- Directed by Alexander Nanau
- Classification PG; 109 minutes
Even though certain pockets of the world aren’t exactly enamoured with journalists – hello, White House – cinema has long been engaged in a dramatic and devoted courtship with reporters. Directors make us look good (sometimes as ridiculously good as Robert Redford or Rachel McAdams), and we return the favour by praising their films for their acumen and accuracy.
The mutual love affair is easy to understand: both filmmaking and journalism pivot on the concept of observation, each profession similarly devoted to the act of recording. Winnow the cinematic medium down to the genre of documentary filmmaking, and the goals of both practices blur together even further, revealing a dogged, sometimes quixotic obsession with “The Truth,” whatever that may be.
Rarely, though, has cinema been so devoted to idealizing the importance of journalism than in Collective. Directed by Alexander Nanau, the new documentary follows a group of Bucharest reporters – working, naturally, for an underdog newspaper – as they uncover one of the most controversial and nauseating government scandals in recent political history. And I don’t mean just Romanian political history, but the legacies of any state operating in the Western world.
It begins with a fire. In 2015, the Colectiv nightclub in Bucharest was ravaged by a blaze that killed 27 people and injured 180 others. Dissecting that tragedy alone would have made for a compelling doc: the deadly evening featured the illegal indoor usage of outdoor pyrotechnics, and there was only one exit door that was half-open. But the real horror starts later, when burn victims end up dying in hospital thanks to substandard medical care and diluted disinfectant. The ensuing scandal, which takes as many twists and turns as an airport-paperback thriller, shakes the entire nation of Romania to its core, resulting in all manner of governmental and societal upheaval.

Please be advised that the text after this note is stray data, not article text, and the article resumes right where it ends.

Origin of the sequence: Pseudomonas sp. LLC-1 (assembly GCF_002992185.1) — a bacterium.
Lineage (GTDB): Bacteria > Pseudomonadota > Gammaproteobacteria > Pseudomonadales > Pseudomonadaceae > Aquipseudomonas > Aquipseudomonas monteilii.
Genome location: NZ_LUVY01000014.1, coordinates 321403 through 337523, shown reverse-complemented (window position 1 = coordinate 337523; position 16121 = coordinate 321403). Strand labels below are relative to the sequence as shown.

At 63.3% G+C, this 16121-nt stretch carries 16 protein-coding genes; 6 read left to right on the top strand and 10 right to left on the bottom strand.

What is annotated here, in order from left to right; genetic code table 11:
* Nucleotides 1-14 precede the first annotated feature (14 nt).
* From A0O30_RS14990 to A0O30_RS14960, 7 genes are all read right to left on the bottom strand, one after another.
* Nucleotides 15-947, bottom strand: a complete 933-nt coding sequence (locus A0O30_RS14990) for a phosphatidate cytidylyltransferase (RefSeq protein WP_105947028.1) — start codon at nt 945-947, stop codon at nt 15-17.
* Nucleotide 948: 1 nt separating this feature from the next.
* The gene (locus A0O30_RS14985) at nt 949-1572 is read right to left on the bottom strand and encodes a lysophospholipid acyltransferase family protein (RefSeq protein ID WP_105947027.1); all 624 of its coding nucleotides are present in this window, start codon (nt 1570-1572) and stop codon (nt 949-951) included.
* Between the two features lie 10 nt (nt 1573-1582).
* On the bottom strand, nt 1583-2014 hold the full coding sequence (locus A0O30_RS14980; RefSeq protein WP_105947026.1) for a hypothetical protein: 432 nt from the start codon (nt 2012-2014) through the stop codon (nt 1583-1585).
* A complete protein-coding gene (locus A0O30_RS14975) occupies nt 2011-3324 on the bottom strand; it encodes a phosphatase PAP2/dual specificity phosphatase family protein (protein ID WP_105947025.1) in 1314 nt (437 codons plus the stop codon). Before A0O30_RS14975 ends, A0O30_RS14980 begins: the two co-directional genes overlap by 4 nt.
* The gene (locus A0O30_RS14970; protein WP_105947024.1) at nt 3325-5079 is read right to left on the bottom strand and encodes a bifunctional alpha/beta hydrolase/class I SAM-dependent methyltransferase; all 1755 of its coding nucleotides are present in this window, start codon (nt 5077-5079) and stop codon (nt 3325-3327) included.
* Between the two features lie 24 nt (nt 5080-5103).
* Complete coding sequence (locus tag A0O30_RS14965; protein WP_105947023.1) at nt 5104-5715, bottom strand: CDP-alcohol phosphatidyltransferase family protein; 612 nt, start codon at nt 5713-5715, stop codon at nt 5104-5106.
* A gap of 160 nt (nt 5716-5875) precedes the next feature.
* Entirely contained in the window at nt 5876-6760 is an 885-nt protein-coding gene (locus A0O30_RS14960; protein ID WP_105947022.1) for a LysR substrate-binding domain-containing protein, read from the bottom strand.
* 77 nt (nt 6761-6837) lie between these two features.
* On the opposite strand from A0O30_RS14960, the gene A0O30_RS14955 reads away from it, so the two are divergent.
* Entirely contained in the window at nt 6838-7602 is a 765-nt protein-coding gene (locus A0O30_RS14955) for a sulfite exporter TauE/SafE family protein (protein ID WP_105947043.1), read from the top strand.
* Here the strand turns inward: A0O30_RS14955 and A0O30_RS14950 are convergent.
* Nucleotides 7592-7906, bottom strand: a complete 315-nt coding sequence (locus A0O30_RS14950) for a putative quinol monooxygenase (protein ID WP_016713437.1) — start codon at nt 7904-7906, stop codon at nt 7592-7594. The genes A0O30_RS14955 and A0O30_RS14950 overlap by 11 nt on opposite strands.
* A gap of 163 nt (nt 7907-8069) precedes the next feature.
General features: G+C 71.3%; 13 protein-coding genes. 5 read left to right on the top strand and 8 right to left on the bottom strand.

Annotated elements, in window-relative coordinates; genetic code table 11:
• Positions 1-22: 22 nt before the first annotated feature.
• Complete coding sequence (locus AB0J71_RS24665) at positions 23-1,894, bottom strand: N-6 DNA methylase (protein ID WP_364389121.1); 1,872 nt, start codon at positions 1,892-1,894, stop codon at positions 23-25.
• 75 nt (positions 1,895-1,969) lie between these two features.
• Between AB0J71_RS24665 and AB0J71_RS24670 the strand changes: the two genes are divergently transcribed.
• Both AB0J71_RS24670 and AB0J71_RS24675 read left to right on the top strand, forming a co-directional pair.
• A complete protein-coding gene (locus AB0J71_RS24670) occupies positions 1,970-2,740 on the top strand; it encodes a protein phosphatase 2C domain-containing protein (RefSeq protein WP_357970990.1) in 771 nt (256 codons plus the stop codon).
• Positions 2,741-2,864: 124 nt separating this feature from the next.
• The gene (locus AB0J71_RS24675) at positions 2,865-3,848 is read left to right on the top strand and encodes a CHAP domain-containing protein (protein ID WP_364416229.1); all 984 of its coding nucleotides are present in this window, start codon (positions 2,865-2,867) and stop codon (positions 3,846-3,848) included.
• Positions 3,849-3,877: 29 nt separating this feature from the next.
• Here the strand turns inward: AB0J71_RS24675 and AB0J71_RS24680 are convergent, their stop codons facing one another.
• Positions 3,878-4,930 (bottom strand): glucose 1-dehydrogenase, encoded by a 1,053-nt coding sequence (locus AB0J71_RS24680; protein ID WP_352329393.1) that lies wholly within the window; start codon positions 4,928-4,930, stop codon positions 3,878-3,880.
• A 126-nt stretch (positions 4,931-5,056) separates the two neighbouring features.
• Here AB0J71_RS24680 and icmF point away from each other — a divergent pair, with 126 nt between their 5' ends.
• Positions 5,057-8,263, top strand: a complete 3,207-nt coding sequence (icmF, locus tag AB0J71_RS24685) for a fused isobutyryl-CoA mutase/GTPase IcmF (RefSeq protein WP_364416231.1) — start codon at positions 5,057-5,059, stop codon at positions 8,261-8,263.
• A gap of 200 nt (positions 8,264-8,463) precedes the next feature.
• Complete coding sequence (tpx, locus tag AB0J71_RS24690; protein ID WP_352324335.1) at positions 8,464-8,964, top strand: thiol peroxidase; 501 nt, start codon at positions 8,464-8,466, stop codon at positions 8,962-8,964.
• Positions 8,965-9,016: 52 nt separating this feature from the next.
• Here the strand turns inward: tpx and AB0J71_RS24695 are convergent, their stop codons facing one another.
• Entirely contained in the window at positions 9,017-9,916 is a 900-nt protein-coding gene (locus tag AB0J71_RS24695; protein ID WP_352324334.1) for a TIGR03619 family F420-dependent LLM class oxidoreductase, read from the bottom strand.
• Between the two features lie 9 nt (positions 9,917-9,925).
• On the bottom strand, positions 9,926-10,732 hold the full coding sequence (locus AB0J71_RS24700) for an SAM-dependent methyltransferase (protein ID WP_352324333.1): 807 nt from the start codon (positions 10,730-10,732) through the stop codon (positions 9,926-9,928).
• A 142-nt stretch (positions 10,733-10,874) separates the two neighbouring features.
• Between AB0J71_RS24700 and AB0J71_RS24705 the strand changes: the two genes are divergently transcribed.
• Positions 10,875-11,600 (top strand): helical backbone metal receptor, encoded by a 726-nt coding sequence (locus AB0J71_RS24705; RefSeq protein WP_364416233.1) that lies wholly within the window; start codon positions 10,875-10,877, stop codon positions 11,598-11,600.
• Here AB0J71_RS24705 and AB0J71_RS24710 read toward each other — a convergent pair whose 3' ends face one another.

But none of this would be a matter of public record if not for a scrappy handful of journalists who decided to investigate the situation. And remarkably, Nanau’s film captures the entirety of the scandal, having followed the staff of the Gazeta Sporturilor (a sports newspaper, of all publications) from the earliest days of the investigation all through the collapse, and then shocking comeback, of the government.
Wisely, Nanau lets the reporters' actions, and the state’s responses, speak for themselves. This is a fly-on-the-wall production, with no talking head interviews or expository narration. Nanau forces his audience to confront the horrors unfolding right in front of them – including the fire itself, which is partially captured in a nightmare-inducing cellphone-video clip – with no need for outside commentary.
Still, in the film’s straight-faced desire to chronicle the controversy in all its myriad complexities, Collective ever so slightly shifts in its second half from gripping exposé to bureaucratic slog. And then there are moments when the film’s subjects utter proclamations that no self-respecting journalist would ever say aloud, were cameras not rolling nearby. But as any documentary filmmaker or reporter knows, observing your subject also changes that subject’s actions. Or their performance, if you will.
That may not be an easy truth to realize, but it is a truth all the same.
Collective is available digitally on demand starting Nov. 20, and opens in select Canadian theatres Nov. 27
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